Ch 20 & 21 Lymphatic System and Immunity

Ch 20 & 21 Lymphatic System and Immunity - Ch 20...

Info iconThis preview shows pages 1–3. Sign up to view the full content.

View Full Document Right Arrow Icon
Ch. 20: The Lymphatic System Overview Anatomical organization: 3 components o Lymphatic vessels originate in periphery, drain into veins o Lymph fluid w/in lymphatic vessels; similar to plasma but lower [protein] o Lymphoid organs & tissues contain lymphocytes connected to lymphatic vessls Functions: 3 primary tasks o Production and distribution of lymphocytes o Return of fluids and solutes from peripheral tissues to blood Aids in maintenance of blood volume and blood pressure Stabilizes composition of interstitial fluid o Absorption of digested fat from the gut Lymphatic vessels Lymphatic capillaries Smallest lymphatic vessels Originate as blind-ended pockets in peripheral tissue Differ structurally from cardiovascular capillaries in the following ways: Lger diameter Thinner walls =>leaky = less selectively permeable lge proteins, viruses, bacteria excluded from blood can enter lymph due to endothelium but basement membrane incomplete endothelial cells not held together, just overlapped =>overlap creates one-way door, prevents outflow Smaller lymphatic vessels Resemble small and medium veins Collect lymph from lymphatic capillaries Have internal valves, like veins, to prevent backflow Major lymph-collecting vessels 2 sets: Superficial lymphatics drain the skin and mmbs of body cavities Deep lymphatics drain organs =>larger than superficial lymphatics Both sets converge to form the largest lymphatic vessels: Thoracic duct =>collects from ¾ body: all lower, upper left quadrant =>begins at cisterna chyli =>drains into left subclavian vein, near left internal jugular Right lymphatic duct =>collects from upper right quadrant =>drains into right subclavian vein Blockage of lymphatic vessels prevents collection of excess extravasated fluid and results in the accumulation of fluid in interstitial spaces around organs and tissues = EDEMA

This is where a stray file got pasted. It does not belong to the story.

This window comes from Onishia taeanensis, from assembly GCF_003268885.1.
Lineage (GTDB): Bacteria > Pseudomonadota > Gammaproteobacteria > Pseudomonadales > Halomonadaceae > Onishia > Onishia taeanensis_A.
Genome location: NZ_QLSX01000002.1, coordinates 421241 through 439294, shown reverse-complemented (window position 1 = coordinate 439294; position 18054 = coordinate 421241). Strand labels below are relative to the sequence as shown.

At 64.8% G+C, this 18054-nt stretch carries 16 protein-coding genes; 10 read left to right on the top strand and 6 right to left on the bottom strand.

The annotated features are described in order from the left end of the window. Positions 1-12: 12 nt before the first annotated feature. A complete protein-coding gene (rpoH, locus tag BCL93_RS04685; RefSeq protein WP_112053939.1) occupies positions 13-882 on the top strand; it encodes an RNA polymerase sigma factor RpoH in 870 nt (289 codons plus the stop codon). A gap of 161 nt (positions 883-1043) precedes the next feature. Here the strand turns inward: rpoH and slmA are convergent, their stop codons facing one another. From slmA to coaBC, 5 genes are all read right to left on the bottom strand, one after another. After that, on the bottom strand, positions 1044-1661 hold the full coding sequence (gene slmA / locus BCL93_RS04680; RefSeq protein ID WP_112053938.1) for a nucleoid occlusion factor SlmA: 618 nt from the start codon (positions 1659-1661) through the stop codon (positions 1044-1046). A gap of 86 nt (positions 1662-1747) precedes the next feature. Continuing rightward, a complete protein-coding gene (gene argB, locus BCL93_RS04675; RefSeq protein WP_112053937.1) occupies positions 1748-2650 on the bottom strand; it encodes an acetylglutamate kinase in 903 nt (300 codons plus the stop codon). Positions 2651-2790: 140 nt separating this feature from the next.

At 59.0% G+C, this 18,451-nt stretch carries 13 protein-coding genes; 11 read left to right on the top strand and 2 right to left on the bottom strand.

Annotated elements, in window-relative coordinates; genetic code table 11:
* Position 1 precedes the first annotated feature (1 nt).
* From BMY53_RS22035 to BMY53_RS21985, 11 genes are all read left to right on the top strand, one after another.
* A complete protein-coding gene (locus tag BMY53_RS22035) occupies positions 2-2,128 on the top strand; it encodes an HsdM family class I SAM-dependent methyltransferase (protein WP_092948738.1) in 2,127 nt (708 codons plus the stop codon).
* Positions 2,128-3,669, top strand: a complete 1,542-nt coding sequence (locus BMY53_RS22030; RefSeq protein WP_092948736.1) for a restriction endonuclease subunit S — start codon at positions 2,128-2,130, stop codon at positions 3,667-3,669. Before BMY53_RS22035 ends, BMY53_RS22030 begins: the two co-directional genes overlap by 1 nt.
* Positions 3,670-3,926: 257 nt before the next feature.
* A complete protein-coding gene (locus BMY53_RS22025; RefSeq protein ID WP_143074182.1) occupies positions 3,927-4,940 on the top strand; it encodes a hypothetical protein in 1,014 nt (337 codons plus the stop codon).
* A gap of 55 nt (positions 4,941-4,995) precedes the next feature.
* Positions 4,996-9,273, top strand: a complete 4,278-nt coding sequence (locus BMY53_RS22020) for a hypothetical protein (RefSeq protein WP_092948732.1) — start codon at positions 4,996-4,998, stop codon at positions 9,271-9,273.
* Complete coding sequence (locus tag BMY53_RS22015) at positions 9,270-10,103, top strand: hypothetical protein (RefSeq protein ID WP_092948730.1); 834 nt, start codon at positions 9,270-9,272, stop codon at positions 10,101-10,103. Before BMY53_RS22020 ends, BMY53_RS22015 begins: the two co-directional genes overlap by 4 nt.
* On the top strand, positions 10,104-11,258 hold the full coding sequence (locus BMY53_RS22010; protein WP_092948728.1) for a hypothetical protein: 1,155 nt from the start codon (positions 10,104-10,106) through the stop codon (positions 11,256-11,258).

Background image of page 1

Info iconThis preview has intentionally blurred sections. Sign up to view the full version.

View Full DocumentRight Arrow Icon
Types of Lymphocytes Lymphocytes are agranular leukocytes (white blood cells, or WBCs) Circulating lymphocytes make up ~30% of total circulating WBCs =>most lymphocytes are not in circulation, they in lymphoid organs 3 classes of lymphocytes: T-cells B-cells NK (natural killer) cells All lymphocytes are formed in bone marrow. T-cells (80% circulating lymphocytes) During maturation of the immune system, some lymphocytes migrate out of bone marrow to the thymus (a lymphoid organ), come under the influence of thymic hormones and become T-cells. The “T” stands for thymus-dependent . Subtypes of T-cells : Cytotoxic T-cells (T c ) Responsible for cell-mediated(cellular) immunity Attack foreign or infected cells directly and kill them Helper T-cells (T H ) Coordinate activation of both cytotoxic T-cells and B cells = Regulatory T-cells Suppressor T-cells (T s ) Coordinate inhibition of both cytotoxic T-cells and B cells = Regulatory T-cells B-cells (10-15% circulating lymphocytes) During maturation of the immune system, B cells remain in bone marrow and are influenced by
Background image of page 2
Image of page 3
This is the end of the preview. Sign up to access the rest of the document.

This note was uploaded on 07/23/2009 for the course BIOL 1141 taught by Professor Loripaul during the Summer '09 term at UMSL.

Page1 / 12

Ch 20 & 21 Lymphatic System and Immunity - Ch 20...

This preview shows document pages 1 - 3. Sign up to view the full document.

View Full Document Right Arrow Icon
Ask a homework question - tutors are online